Don’t tell them you’re busy.
If your recorded message repeatedly states that your agents are busy helping other customers, those on hold will not feel valued. Customers on hold already know why they’re waiting; there’s no need to remind them. Instead, thank them for waiting and remind them that their time and business are valued!
Do entertain customers on hold.
Depending on your customer base, this can mean playing appropriate music or playing entertaining recorded messages. Tailor your messages to your brand’s image, telling relevant stories or even jokes. Try giving a how-to explanation or sharing some helpful tips. The more you capture a customer’s attention, the less time they will feel they’ve been on hold.
Don’t repeat messages on a loop.
Repeating the same sixty or even 300-second-long message on a loop only emphasizes to a customer how long they’ve been waiting and increases their frustration each time it repeats. Aim to have a recording last only four minutes. If a customer has been through the entire rotation and the message begins to repeat, then it’s a signal they’ve been on hold for a while. This could also help improve customer service by training dispatchers not to let customers wait too long.
Do tailor the music to the situation.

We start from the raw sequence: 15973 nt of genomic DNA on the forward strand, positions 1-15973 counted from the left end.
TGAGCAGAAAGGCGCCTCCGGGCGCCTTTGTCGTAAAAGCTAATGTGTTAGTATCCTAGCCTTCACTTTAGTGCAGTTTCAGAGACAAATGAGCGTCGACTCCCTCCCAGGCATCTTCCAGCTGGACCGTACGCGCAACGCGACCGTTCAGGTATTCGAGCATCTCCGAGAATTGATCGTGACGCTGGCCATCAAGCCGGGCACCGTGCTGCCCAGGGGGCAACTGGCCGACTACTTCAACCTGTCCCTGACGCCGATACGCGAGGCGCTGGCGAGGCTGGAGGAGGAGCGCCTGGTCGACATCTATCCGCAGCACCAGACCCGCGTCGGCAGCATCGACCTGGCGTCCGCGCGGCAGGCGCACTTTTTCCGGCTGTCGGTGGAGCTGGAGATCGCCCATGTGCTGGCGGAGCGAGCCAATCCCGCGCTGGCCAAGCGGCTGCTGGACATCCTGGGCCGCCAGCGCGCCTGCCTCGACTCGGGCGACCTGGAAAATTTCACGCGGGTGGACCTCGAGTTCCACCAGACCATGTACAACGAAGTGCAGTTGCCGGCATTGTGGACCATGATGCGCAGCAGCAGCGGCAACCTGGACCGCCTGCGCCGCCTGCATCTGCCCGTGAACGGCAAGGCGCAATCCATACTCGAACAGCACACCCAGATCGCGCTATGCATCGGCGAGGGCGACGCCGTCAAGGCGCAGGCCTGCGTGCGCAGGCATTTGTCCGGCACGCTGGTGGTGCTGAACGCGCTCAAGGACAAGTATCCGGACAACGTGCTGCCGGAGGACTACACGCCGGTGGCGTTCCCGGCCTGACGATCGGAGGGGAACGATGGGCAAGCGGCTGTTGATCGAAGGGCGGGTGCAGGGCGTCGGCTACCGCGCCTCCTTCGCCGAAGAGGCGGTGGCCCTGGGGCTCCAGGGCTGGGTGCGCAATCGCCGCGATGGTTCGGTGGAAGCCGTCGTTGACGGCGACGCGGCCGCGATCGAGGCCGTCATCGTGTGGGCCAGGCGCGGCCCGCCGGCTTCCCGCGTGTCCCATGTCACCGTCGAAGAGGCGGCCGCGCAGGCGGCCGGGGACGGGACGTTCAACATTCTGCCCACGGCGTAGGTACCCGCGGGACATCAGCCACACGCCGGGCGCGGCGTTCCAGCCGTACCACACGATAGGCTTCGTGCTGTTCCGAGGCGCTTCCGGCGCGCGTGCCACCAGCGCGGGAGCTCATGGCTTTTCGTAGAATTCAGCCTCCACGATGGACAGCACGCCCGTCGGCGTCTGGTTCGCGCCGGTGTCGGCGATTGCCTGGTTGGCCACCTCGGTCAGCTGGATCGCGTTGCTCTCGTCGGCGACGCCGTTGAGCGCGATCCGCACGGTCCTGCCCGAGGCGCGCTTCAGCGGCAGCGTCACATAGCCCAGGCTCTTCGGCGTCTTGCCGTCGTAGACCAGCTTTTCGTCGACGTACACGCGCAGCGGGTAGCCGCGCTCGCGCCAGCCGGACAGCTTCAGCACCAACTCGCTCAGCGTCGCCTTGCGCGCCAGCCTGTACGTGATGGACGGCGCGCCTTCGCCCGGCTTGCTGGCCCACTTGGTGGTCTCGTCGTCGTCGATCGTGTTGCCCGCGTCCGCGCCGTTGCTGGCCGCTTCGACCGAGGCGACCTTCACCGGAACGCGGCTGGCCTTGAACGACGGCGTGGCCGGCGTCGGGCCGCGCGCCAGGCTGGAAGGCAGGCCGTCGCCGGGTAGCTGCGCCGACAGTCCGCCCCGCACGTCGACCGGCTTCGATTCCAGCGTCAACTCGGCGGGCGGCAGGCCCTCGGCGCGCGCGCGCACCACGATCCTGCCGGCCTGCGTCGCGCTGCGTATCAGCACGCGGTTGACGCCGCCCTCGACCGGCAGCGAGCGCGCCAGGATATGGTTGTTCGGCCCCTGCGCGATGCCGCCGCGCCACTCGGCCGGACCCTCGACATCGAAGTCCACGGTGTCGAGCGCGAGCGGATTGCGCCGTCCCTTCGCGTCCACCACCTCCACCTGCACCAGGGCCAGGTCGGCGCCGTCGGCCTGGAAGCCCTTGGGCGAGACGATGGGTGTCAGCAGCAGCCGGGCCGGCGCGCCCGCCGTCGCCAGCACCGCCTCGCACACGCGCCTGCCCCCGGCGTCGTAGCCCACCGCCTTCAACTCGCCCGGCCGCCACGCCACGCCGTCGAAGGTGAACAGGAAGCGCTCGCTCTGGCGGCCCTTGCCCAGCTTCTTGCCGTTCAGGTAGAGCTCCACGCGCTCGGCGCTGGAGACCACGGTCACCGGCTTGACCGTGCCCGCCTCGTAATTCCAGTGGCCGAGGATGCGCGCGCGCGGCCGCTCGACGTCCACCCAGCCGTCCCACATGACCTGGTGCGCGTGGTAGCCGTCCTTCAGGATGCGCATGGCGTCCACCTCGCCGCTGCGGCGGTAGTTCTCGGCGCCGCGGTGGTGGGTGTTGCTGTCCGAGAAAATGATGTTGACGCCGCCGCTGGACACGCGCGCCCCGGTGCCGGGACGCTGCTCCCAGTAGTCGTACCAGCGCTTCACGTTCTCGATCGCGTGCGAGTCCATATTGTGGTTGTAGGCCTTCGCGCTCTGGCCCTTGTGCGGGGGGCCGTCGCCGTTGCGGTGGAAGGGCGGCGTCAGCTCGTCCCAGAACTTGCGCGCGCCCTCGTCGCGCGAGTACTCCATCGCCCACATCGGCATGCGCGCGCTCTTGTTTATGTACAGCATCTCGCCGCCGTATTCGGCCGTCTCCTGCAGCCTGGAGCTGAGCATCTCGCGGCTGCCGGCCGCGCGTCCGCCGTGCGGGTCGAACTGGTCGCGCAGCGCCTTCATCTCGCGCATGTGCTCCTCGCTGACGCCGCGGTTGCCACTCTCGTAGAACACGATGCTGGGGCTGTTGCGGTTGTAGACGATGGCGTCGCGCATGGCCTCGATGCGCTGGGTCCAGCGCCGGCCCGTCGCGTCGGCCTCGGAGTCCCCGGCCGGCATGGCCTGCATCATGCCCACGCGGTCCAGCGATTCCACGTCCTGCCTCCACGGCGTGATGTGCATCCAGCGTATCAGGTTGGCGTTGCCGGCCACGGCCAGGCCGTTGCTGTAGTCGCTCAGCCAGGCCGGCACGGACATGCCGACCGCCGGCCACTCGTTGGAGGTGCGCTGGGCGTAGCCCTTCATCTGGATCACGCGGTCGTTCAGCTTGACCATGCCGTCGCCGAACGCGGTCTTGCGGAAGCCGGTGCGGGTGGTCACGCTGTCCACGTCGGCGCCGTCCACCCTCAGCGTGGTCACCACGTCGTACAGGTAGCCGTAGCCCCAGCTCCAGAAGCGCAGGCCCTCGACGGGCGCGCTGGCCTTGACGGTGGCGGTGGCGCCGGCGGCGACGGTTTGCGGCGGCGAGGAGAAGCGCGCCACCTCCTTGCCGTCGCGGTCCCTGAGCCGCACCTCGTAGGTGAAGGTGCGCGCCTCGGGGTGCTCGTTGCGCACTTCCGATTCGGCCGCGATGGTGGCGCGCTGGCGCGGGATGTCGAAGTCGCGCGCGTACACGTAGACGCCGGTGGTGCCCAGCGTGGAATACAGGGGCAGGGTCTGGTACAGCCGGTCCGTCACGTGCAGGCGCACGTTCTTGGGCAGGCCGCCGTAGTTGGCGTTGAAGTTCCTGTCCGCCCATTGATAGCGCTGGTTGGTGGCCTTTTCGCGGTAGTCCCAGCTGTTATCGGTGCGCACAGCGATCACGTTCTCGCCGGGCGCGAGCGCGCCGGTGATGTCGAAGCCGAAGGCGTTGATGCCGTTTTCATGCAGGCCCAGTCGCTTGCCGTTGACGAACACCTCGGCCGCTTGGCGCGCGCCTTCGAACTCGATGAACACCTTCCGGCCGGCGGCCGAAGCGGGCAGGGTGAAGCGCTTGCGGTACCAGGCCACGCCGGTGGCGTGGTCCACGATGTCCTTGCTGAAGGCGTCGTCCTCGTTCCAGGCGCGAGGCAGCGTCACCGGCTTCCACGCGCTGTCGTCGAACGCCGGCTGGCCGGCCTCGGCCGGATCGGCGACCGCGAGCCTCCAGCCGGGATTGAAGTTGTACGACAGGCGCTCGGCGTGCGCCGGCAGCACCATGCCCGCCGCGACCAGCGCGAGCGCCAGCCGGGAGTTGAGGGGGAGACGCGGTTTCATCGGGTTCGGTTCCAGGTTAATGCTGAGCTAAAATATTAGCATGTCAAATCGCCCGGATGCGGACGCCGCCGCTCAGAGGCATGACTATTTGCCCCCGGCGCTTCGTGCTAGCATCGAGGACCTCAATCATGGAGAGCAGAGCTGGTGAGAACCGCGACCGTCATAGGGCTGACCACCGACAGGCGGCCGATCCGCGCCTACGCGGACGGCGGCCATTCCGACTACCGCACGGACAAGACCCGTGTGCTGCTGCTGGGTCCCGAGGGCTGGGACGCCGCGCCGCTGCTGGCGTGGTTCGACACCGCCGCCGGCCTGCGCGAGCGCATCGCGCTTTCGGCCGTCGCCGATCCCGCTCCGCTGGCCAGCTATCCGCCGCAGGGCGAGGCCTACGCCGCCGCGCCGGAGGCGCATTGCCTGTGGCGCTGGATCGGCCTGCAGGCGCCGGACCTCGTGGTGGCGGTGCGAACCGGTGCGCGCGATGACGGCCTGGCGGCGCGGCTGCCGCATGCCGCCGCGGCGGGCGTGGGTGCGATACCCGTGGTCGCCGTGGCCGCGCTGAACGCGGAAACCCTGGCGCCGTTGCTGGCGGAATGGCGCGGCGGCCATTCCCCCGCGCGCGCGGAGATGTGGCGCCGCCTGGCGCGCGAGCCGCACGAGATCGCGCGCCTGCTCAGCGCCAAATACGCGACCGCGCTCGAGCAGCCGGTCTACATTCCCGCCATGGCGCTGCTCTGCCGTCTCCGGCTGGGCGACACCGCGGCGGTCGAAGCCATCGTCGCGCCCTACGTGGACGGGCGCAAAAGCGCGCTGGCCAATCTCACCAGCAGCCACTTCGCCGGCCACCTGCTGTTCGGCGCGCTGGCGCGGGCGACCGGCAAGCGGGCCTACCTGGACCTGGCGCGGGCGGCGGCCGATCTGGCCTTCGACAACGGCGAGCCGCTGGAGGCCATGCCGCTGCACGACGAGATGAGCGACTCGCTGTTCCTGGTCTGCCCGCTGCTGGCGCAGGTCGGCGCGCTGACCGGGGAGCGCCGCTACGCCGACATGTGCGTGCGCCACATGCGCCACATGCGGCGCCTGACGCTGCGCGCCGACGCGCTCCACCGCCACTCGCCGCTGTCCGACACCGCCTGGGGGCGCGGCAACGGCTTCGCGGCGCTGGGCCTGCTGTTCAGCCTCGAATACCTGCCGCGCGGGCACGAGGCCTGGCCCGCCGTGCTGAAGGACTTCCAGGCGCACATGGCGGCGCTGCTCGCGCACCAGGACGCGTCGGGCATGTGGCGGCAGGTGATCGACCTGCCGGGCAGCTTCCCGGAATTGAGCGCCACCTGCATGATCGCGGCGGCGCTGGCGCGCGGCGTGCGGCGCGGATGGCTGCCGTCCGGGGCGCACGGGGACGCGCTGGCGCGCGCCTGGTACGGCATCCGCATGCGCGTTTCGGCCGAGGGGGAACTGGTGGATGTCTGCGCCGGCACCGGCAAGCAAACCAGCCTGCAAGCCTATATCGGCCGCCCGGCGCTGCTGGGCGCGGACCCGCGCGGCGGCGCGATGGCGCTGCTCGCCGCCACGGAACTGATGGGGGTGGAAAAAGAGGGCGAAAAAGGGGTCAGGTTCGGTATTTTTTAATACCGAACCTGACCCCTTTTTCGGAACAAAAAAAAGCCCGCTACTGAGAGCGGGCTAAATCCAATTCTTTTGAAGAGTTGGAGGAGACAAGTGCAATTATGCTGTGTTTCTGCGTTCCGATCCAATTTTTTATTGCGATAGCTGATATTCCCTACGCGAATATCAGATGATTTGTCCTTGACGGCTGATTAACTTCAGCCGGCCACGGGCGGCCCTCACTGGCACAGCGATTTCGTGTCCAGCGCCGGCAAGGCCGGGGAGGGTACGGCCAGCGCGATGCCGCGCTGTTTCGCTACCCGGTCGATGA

Rather than using the same music for anyone on hold, vary the tunes for each different situation. Slower music with a beat that matches the resting heart rate is perfect for calming upset customers calling to complain while faster music can help spark excitement in a customer waiting on a sales line. Your system will need to be set up so your dispatchers can select the appropriate music selection. If you don’t have a system with these capabilities, then choose music that best fits your brand. Surfboard company? Play some beach-inspired tunes. Winery? Choose music that makes customers feel like they’re strolling through a vineyard or enjoying a nice champagne outside a Paris bistro.
Don’t leave customers on hold in silence.
Worse than annoying music or repeating recordings is simply silence. Customers become uncertain when on hold, wondering if they’ve been forgotten, and silence only reinforces that doubt, making them worry they may have been disconnected. The best you can do for your customers is to play some type of recording, even if it is a melody that alerts them, they are still connected.
Do answer FAQs in recorded messages.
If you provide enough helpful information in your on-hold messaging, you may end up answering your customers’ questions before their call is ever answered, thus freeing up their time as well as your call center workforce’s time. It could also help a customer formulate more questions to ask a dispatcher, ensuring that they understand the most about their situation. Now is also a suitable time to market (“Did you know our _______ was voted #1 in ______” or “At _________ we value…”) and reinforce your brand to your clients.
By putting these seven tips into practice in your call center’s on-hold recordings, you can make your customers’ perceptions of their wait more positive, which will lead to a better customer experience overall.”
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Karl Sharicz – Founder, CEO – HorizonCX, LLC. | April 2023